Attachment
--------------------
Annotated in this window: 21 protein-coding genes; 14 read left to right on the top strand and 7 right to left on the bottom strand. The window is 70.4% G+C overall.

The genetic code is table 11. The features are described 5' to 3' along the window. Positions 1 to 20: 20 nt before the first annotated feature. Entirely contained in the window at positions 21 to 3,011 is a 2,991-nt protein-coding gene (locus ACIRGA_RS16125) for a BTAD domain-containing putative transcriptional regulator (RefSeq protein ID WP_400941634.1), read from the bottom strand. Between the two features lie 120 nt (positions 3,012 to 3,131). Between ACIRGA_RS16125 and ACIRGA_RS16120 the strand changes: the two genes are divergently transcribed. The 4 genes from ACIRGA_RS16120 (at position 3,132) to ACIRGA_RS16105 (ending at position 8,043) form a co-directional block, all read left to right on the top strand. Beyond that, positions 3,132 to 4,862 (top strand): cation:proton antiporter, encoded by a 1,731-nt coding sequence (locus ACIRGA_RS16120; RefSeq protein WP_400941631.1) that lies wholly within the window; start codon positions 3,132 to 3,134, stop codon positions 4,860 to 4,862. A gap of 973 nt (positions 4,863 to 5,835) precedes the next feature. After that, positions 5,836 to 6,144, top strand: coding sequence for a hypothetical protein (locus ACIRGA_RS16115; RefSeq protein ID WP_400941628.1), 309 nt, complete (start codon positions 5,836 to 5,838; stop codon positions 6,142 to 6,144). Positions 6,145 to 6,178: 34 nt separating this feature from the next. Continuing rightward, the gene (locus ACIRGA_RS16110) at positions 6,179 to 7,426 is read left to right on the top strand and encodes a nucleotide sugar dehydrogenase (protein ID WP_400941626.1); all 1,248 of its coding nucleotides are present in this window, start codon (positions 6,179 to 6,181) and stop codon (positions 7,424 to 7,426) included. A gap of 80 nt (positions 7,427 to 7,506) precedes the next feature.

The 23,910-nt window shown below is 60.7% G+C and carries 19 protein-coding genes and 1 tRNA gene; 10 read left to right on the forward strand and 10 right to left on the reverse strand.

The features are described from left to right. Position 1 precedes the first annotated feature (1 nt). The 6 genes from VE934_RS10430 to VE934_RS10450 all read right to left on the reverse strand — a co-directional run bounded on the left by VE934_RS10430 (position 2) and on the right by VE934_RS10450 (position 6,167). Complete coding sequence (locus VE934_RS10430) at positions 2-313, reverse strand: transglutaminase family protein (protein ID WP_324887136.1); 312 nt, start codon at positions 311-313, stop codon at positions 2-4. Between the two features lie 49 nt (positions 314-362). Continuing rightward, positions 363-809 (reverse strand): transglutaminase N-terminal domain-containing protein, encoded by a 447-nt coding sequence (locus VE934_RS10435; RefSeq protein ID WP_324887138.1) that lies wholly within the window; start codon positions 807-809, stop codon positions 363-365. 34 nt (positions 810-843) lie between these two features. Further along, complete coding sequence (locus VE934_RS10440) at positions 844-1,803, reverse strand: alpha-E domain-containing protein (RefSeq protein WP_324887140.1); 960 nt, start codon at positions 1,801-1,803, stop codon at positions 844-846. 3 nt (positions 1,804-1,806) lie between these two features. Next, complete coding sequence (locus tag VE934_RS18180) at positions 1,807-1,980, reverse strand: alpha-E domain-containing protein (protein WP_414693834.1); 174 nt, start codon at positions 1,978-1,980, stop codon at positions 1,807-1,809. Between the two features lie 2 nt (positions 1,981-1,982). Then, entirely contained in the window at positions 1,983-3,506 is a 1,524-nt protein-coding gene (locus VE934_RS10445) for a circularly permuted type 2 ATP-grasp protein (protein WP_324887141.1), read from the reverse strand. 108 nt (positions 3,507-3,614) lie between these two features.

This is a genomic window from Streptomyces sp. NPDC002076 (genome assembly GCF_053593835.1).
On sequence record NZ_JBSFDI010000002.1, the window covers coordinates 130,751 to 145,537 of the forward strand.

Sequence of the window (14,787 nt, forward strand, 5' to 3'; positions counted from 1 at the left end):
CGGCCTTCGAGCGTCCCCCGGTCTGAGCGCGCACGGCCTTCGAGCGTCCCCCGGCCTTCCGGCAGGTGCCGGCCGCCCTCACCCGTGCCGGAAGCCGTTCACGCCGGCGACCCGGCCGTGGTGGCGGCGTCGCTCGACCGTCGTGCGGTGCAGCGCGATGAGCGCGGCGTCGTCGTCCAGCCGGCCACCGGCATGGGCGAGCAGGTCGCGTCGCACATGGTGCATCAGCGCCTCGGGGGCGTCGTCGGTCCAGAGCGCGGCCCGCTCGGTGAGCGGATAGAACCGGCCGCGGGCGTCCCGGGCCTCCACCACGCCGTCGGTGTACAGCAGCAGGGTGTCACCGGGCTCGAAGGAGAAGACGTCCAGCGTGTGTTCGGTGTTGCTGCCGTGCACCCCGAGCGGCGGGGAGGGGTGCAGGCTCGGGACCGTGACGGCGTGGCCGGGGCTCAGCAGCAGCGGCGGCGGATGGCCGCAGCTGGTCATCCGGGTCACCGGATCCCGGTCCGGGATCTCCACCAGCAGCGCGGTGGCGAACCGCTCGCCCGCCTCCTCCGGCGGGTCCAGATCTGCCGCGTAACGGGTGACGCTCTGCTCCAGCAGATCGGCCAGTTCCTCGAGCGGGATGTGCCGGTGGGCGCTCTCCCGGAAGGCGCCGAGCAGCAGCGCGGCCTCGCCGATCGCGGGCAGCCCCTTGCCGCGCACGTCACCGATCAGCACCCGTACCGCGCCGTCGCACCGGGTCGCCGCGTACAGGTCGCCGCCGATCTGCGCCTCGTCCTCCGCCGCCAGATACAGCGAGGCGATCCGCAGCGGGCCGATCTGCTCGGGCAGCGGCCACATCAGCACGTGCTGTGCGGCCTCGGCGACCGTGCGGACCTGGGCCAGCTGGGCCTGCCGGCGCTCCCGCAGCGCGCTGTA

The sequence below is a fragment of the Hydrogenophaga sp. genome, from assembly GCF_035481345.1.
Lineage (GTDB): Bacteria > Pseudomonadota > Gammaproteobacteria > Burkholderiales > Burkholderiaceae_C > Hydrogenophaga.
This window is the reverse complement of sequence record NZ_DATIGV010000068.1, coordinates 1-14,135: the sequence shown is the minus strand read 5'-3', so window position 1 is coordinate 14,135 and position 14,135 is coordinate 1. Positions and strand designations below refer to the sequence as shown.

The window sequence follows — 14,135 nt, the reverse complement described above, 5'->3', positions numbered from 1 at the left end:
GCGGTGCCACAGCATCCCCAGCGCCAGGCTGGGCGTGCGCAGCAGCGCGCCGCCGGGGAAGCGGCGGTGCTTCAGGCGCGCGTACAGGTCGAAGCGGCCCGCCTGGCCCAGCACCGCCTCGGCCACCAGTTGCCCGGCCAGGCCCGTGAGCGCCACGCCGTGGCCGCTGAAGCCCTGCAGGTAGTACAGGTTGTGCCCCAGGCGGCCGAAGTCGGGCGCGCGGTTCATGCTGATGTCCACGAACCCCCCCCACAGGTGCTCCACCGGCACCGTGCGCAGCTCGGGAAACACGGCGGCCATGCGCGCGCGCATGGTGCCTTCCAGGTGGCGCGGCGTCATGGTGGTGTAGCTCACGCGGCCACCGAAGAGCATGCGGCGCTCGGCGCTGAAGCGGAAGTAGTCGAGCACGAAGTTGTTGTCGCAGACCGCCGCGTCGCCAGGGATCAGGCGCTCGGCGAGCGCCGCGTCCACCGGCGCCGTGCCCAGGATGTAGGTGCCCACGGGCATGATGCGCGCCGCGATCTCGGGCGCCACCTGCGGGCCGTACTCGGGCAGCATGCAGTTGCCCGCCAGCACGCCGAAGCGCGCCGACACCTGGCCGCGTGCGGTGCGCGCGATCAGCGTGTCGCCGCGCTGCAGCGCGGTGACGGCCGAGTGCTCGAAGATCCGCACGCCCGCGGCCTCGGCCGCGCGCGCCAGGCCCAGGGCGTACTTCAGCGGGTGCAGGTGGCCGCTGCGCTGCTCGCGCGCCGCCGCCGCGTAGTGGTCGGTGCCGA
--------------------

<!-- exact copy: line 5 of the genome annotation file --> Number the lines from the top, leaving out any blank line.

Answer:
This is a genomic window from Streptomyces sp. NPDC002076 (genome assembly GCF_053593835.1).